Adventure travel comes with an acceptance that things will occasionally (or even frequently) not go to plan.
On my recent trip to Costa Rica, all was wonderful and dare I say it efficient on the travel front – until it came to the short hop back from the Frankfurt airport hub to London Heathrow with Lufthansa. In Costa Rica we had navigated washed out mountain roads, diverted along dirt tracks due to a road closure for an accident, been dropped off by boat on remote beaches, and then picked up again when scheduled. We had covered a lot of ground without a serious hitch.
We flew from San Jose to Frankfurt in good time, but we were travel weary: as last days often can be when they involve being awake for a long time. We settled onto the flight from Frankfurt to Heathrow, due to take just over the hour, with thoughts of getting home a little too prematurely on our minds. At 30 minutes into the flight the announcement was made that the aircraft would be turning back to Frankfurt.
On one perspective, the plane developed a fault which Lufthansa decided on safety grounds meant it could not continue, they returned us safely to Frankfurt, put us up in a hotel overnight and flew us home again the next day.
The other perspective is, the flight had gone hallway when they decided to return to the home airport – I’m sort of okay with that, many a time I have decided to return an ailing vehicle home rather than seek a mechanic in a strange place, but it was clearly a commercial decision to do this. We landed back in Frankfurt after our scheduled landing time at Heathrow. The “We’ll sort you out” promises evaporated faster than aviation fuel. They started with the assurance that another plane would be prepared and we would be transferred onto it, which quickly moved to an assurance we would be split onto later flights (and the ground staff had all the details waiting for us) to a total absence any helpful ground staff greeting us or alternative flights home that day once we had landed.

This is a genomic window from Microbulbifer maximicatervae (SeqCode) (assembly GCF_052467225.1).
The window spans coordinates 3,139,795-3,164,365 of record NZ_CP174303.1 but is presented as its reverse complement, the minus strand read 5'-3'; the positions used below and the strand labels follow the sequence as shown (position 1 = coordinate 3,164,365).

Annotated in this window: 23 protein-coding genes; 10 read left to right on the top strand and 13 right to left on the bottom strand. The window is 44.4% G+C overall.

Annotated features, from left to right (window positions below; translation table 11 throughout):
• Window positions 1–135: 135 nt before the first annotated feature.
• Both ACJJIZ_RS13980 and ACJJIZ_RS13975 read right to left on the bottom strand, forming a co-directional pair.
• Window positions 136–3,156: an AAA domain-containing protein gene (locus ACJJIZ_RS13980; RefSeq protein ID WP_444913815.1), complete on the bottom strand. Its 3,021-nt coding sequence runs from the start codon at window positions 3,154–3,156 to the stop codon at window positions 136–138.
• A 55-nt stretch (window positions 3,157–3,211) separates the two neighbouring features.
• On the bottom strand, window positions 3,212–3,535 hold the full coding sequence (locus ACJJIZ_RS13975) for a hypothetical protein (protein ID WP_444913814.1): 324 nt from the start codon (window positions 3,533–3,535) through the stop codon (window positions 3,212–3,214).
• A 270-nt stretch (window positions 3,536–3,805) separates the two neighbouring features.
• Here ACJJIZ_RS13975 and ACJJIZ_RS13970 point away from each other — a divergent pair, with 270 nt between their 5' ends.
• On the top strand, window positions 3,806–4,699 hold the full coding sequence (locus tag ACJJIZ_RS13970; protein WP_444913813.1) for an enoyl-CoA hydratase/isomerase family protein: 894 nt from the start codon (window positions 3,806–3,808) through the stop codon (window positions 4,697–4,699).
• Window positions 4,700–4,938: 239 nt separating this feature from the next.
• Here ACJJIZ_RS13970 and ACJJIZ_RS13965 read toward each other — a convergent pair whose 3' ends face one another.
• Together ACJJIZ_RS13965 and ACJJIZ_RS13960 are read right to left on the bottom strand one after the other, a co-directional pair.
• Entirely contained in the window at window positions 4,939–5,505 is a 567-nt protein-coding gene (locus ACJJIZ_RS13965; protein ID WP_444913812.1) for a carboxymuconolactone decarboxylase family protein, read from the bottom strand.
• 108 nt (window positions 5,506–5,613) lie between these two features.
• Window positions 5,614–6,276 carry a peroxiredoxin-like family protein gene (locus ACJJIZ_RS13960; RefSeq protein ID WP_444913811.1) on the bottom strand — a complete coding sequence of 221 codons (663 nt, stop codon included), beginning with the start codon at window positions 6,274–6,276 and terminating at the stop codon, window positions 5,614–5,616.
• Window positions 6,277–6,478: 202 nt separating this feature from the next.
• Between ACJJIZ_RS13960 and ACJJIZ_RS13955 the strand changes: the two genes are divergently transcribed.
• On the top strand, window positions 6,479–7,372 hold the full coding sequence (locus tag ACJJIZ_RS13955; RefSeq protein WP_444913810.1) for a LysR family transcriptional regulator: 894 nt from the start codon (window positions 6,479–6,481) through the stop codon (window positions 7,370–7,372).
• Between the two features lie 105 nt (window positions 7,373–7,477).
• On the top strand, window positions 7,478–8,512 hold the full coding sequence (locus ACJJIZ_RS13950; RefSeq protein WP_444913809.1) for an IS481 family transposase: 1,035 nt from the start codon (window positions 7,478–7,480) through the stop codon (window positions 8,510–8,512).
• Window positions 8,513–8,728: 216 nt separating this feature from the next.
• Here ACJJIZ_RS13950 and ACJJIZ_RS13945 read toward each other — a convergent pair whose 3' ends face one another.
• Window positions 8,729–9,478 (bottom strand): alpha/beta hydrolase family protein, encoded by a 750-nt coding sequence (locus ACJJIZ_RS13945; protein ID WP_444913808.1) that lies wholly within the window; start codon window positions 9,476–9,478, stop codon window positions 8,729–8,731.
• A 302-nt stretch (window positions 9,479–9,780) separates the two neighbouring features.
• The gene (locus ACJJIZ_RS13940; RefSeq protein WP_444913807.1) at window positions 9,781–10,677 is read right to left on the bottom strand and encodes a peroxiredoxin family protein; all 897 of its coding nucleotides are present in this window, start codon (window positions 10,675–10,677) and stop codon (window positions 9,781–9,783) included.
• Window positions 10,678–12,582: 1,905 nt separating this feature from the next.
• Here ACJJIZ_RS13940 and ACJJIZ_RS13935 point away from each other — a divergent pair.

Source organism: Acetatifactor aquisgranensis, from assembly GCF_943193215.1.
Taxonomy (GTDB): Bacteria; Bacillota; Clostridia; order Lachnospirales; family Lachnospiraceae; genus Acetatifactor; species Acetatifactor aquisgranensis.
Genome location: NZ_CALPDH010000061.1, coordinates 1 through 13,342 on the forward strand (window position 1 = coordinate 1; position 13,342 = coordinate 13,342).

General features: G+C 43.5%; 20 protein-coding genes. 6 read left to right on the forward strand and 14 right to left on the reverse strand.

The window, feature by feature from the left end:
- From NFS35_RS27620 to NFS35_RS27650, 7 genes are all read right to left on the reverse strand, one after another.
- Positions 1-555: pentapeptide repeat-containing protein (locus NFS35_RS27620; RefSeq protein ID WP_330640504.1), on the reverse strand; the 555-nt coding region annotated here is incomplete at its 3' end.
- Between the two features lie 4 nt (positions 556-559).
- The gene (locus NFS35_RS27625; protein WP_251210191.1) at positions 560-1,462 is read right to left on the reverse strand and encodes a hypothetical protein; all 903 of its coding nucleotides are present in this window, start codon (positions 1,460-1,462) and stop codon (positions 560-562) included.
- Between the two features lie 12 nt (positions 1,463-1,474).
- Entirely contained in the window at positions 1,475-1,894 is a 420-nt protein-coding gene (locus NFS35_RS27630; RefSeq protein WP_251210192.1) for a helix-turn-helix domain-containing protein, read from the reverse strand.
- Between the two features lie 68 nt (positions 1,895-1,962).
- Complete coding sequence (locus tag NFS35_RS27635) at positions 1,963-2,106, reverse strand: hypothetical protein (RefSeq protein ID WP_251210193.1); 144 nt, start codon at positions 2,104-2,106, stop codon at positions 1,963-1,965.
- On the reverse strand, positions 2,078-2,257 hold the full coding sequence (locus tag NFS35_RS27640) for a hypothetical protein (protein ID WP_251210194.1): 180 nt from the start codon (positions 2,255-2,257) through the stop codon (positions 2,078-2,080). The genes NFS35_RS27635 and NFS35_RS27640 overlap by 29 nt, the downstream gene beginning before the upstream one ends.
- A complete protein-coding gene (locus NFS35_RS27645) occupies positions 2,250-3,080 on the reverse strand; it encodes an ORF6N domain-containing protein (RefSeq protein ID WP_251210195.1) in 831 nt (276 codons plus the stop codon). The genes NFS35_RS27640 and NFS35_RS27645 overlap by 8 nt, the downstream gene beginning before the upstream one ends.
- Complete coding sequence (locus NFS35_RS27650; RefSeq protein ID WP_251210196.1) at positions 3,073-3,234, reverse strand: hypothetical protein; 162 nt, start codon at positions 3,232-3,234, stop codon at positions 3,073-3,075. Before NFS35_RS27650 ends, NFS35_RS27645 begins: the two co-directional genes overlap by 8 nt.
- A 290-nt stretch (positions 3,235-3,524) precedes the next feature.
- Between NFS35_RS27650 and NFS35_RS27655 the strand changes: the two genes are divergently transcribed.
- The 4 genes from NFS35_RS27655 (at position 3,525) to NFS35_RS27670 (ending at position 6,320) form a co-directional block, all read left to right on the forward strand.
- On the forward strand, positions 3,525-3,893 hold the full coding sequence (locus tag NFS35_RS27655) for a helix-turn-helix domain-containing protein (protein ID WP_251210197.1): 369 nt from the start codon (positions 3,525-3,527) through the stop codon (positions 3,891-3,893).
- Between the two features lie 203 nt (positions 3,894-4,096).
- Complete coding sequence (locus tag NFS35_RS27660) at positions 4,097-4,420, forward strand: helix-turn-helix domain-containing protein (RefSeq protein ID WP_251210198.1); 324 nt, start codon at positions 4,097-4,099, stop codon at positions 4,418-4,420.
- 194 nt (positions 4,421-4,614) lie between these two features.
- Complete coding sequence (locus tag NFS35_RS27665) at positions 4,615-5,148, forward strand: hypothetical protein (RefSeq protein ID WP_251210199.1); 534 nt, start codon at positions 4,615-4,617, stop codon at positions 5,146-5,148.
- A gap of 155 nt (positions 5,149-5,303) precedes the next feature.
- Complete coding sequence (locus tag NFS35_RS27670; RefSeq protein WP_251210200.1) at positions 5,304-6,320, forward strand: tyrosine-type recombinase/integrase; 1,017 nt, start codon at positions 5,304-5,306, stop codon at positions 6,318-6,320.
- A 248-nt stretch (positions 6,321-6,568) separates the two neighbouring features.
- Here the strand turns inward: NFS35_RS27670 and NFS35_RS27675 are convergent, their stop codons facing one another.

Eventually, we headed back on the airport side of security to the Lufthansa desk who were advising people they would be put up in a hotel and would probably be able to continue on the journey in a couple of days. As my travel companion really needed to get back to work the next day this was a difficult message to receive. Flights on this shuttle route were more frequent than hourly and the wonder of smartphones revealed several companies still selling tickets for the route that day. With hindsight resisting the chosen solution by Lufthansa was futile, but those of us who refused to believe were sent on a wild goose chase in search of standby seats on the remaining Lufthansa flights leaving that day, before returning to the desk in failure and accepting the hotel voucher. We were promised we were on a flight at 18.30 the next day – others fared worse being told they would have to wait several days.
We stayed overnight and returned first thing in the morning to engage once more with a now less hassled and refreshed Lufthansa staff. Turns out we weren’t actually booked on the 18.30 flight but were cheerfully told that was not a problem as there were seats available on earlier flights. We eventually arrived at Heathrow 21 hours after scheduled, and my travel companion recorded the first absence from work of his career.
Seems clear to me to that these events meet the criteria for the compensation scheme so I duly applied for compensation. I received a response from Lufthansa saying they were receiving a lot of complaints so it might take longer than usual for them to respond. An ignored chase up after a week and I am still waiting for them to get back to me.
It’s not always the obvious risks of adventure travel that catch you out - but at least I had a good view of the green roof at Frankfurt Airport.